Culture, Travel & Sport

Latvian National Museum of Art moves unique collection of video art online

Despite closing its doors due to restriction put in place to prevent the further spread of Covid-19, the Latvian National Museum of Art (LNMA) continues to inspire and share unique works of both Latvian and international artists digitally. For the very first time in the museum’s history, the LNMA’s entire collection of video art has been made available online for viewing from the safety of one’s own home.

The works are being exhibited until May 31, in an ‘anti-public’ exhibition, featuring a small yet outstanding collection of works from Sarmīte Māliņa and Kristaps Kalns, Kārlis Vītols, Ieva Epnere, Ēriks Apaļais, Krišs Salmanis, Kristaps Epners, Miķelis Fišers, Maija Kurševa, Katrīna Neiburga, and Krista Dzudzilo.

The works feature a wide array of subject matter, constructing a broad but powerful narrative that challenge and inspire. From the depiction of the religious miracle of the resurrection of Christ during Easter in Altar (2006) by Māliņa and Kalns, to the collection’s earliest work, Traffic (2003), which details a feminist anthropological perspective on the dangers women face as taxi drivers.

A notable work in the collection is Epnere’s Four edges of Pyramiden (2015). The film was made on Spitzbergen, at an abandoned Soviet coal mining town. Due to its remoteness, much of the town appears as if time has stood still for decades, preserving a Soviet atmosphere. Epnere endeavours to capture this legacy through a series of photographs and interviews with the town’s inhabitants, who see it as the edge of the world, free from an ‘oversaturated world’ that is not out of reach, but rather at a safe distance.

According to the museum, putting the works online allows a different viewing experience, that has its positives, as well as its negatives. The curators acknowledge that in the environment of an in-person exhibition, the work is rarely viewed in its entirety, and is often part of a larger body of work. Putting the exhibition online means that viewers can watch the art in their entirety, rather than in a gallery space where time is of the essence to view as many things as possible, whereas, under quarantine, time has no limit.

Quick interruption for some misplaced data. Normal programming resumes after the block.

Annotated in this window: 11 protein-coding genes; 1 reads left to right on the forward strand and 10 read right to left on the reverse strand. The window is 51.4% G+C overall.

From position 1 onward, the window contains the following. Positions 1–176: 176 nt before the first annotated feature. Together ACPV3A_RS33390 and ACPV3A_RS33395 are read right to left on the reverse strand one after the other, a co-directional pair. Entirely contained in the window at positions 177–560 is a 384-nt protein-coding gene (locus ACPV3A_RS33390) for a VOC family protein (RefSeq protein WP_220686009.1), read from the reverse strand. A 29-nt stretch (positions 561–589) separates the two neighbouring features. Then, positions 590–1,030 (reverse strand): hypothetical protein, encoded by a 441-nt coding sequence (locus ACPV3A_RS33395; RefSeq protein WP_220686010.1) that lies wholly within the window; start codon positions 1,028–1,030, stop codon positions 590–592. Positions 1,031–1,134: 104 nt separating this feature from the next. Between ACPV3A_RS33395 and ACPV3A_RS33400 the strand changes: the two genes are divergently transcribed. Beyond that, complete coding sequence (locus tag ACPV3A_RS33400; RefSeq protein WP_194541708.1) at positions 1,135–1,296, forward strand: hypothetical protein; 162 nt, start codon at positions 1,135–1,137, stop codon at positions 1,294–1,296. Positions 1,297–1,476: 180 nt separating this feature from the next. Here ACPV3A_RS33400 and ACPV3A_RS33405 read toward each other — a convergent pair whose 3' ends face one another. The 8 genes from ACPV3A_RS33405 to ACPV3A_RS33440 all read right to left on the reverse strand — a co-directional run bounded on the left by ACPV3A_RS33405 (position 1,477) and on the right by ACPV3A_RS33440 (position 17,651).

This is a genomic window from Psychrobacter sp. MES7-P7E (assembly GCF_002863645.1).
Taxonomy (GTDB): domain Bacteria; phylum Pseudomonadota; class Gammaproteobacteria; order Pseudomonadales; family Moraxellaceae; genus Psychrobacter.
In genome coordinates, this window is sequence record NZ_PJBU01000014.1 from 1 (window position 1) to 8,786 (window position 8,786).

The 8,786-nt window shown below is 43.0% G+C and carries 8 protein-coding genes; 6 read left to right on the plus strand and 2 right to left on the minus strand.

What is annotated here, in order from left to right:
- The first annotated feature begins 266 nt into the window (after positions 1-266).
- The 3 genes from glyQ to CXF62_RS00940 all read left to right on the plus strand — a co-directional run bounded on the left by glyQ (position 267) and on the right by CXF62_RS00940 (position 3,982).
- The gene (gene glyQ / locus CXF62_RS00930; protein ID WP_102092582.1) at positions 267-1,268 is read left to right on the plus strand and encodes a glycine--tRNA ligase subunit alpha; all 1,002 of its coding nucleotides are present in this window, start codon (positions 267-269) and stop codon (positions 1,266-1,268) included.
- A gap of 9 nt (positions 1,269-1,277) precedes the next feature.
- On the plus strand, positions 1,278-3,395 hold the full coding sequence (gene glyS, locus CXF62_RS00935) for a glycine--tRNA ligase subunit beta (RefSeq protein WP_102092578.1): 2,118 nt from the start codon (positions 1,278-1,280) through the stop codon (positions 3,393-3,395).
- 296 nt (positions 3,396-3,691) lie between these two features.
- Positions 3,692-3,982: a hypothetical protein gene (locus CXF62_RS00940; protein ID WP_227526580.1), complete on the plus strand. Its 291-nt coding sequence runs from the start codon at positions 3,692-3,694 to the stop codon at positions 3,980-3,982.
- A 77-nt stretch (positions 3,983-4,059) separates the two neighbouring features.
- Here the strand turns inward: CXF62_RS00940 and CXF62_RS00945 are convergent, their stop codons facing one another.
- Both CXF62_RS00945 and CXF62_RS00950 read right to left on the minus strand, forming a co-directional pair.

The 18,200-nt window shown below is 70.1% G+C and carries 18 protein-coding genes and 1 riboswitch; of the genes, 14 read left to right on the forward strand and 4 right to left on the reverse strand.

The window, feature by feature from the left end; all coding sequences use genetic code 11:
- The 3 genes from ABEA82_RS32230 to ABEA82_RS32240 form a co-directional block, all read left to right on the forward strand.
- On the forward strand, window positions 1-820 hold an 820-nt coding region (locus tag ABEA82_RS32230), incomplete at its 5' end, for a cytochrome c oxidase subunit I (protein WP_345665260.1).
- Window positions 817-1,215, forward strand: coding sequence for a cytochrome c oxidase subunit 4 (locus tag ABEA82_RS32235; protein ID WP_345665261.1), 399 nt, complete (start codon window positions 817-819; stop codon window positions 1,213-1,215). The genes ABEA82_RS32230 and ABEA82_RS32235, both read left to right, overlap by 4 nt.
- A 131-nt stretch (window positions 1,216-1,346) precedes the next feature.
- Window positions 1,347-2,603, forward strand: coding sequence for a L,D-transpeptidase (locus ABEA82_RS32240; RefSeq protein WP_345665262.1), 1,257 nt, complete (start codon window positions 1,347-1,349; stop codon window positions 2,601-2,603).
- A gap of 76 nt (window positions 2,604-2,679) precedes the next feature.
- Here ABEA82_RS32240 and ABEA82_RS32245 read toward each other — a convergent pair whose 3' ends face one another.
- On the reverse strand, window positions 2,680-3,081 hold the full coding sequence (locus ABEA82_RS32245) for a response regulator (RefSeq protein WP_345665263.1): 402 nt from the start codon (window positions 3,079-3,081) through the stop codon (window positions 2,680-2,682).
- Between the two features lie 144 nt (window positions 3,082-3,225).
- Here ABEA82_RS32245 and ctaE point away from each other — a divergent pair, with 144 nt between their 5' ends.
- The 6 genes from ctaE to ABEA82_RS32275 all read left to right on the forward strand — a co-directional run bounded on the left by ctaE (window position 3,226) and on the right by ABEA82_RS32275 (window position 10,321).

However, moving an artwork online also carries negative curational aspects. Some works were intended to be viewed as a small part of a whole, projected on multiple screens, and to be viewed in a large format. All of these factors, unattainable from the comfort of home viewing, can detract from the emotional impact intended by the artist.

For example, Voldemārs Johansons’ recording of an ocean storm is intended to be shown in large format to emphasise the effect of presence, and, more importantly, the seemingly minute bodily experience in the context of an enormous image, representational of the sheer force of nature itself.

It was originally intended for the space to be permeated with water droplets, for a truly immersive experience. This particular work, entitled Thirst (2015), was not included in the collection of video art for this very reason. Its translation to an online platform would not do the original piece justice.

This is representative of the struggle many galleries are facing at the moment, as works move online: what impact does this have on how they are perceived and interpreted? And can this run contrary to the artists’ intentions?

Yet for the most part, the value of art – even if it is taken out of the context of a gallery space – far outweighs this. In times of isolation and existential stress, finding solace and escapism within a work of art can be greatly needed, and even medicinal.

The exhibition can be viewed here.

Watching in full screen is recommended.

Photo: Still from Kārlis Vītols, Beigas

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